Google has stated it wants title tags to be branded. But what does this mean?
Let's start with a brief recap.
In the past, the title and meta description tags that were specified for each web page were the ones used in the Google search results pages (SERPs).
In the example below you can see that if I'd specified
I might have expected the snippet you see below to appear in Google search.
At some point, Google started replacing some meta descriptions with ones of its own choosing in the SERPs. Often, Google took alternative text from the content, and used it in the meta description area of the snippet. The reason this was done, was to better match the user's search.
That seems to be fair enough and may be helping us to get more clicks because the snippet meta description might end up being more relevant to the user's search phrase.
But if Google finds title tags to be lacking, it may replace them with what it thinks are better ones.
You don't want Google to change title tags, because most of the time (not all, but most), it means Google has found the tag to be of poor quality. Do we really want to give Google any more ways to diss our content?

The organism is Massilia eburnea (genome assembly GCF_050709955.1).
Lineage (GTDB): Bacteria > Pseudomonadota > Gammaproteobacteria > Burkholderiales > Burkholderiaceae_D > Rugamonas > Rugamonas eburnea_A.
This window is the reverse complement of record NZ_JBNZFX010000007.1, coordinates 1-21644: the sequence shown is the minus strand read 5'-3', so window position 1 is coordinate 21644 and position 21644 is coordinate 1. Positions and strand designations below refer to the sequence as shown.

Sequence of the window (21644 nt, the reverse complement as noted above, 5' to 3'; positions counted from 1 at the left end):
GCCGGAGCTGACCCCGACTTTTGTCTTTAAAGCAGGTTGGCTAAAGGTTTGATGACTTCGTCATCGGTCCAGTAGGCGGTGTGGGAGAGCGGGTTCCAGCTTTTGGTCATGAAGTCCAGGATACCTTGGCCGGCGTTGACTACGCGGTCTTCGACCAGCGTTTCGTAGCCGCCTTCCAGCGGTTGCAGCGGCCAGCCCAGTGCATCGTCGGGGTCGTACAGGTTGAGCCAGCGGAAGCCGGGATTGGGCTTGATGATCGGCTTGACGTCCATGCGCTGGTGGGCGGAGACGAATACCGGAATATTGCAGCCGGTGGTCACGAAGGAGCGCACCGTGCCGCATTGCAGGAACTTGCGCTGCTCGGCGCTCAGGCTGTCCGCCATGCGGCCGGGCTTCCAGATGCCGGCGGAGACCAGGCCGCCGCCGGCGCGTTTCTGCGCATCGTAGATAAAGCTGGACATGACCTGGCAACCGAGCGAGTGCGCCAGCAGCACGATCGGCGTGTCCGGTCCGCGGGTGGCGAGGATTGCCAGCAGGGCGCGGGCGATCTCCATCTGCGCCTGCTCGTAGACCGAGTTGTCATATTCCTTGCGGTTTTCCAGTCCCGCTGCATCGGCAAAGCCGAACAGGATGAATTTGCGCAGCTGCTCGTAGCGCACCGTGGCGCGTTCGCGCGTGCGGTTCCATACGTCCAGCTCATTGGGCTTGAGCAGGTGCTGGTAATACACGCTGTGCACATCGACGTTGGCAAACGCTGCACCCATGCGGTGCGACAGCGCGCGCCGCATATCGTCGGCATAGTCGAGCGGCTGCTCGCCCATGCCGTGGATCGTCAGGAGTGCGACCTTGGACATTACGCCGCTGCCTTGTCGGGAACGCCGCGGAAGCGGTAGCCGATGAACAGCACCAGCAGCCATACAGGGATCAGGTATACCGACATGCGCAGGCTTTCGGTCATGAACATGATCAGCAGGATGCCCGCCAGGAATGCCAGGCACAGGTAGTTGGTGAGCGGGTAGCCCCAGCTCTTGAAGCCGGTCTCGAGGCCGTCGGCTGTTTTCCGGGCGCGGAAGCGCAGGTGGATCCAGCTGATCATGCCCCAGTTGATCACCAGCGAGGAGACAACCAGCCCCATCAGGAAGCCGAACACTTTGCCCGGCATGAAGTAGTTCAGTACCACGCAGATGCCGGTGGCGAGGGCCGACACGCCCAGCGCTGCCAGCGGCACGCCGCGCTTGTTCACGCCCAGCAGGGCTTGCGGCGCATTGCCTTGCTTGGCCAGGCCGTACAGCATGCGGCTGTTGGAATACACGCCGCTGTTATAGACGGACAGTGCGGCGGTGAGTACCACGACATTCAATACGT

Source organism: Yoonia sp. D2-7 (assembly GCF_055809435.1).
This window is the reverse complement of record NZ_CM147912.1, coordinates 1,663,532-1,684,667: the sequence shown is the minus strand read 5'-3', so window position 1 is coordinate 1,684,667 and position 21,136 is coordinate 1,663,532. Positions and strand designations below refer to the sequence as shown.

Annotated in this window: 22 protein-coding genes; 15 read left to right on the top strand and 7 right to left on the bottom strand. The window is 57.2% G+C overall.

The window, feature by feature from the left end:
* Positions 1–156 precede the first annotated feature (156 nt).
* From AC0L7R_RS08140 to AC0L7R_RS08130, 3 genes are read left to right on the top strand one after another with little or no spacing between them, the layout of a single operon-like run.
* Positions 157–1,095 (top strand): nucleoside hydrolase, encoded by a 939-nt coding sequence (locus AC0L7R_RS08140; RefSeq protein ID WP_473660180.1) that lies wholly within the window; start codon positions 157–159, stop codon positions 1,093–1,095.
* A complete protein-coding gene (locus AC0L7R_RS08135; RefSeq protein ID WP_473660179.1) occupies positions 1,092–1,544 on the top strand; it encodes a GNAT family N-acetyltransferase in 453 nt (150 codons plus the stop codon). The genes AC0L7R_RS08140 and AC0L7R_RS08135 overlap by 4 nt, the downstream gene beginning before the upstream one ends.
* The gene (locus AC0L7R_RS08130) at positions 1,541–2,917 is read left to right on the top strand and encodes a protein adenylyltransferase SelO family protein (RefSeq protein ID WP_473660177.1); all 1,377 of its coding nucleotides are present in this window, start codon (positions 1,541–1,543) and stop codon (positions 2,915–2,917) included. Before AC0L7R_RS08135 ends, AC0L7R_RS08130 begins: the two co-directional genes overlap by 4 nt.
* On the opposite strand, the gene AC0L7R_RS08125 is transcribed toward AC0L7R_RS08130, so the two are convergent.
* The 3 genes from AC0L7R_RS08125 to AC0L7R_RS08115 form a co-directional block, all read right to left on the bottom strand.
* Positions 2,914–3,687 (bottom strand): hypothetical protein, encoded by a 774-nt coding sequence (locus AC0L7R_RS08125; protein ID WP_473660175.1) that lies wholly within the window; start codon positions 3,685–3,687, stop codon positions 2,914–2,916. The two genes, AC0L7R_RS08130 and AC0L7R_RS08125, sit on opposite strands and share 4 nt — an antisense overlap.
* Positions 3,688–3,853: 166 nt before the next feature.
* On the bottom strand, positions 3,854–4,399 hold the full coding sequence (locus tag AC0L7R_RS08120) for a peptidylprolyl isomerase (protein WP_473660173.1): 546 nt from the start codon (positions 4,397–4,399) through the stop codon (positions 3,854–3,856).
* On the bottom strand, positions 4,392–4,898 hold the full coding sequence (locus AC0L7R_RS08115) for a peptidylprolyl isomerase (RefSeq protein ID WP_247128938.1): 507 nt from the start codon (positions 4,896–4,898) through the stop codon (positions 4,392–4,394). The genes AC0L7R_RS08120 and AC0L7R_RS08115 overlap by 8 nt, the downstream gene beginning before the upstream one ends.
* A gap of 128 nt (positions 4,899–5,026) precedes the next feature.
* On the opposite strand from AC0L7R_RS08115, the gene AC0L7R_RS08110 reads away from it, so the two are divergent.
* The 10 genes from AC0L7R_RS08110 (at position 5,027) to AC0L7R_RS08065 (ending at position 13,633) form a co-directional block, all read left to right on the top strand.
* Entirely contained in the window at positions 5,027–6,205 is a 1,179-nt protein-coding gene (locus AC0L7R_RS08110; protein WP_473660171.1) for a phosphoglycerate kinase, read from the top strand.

If you construct title tags well, and make sure they reflect the contents of the post they head up, then Google is unlikely, for most searches, to change them. But how do you do you write them well?
Title tags must be descriptive and concise ... branding should be on each title, but use as few characters as possible.Google
If you use the SEO Framework WordPress plugin (as I do), then automatic branding of title tags is easy to do.
The branding text is whatever you have placed in the Site Title field in WordPress for all internal pages.
Within the SEO Framework plugin's Title Settings, under Additions, make sure you set the Blog Name Location to either left or right. Also choose a separator. This will cause all your non-home page titles to be branded.
Whatever you place in the Meta Title Additions box on the home page settings of the SEO Framework plugin is used for the home page branding.
Review each title to make sure that the additional branding text does not push the character length too far. This would lead to it being truncated in the SERPs and may trigger Google to replace your title himself.
If all that sounded a bit complicated, don't worry - it's easy and I've created a video to show you what I was saying.
As already stated, if title tags are not branded, it is possible that Google will alter your title tag to include branding and other text. Branding them is one way to minimise the risk of this happening.
If you use the SEO Framework plugin for adding SEO title tags and meta descriptions to WordPress, then the plugin will warn you if your titles appear to be unbranded.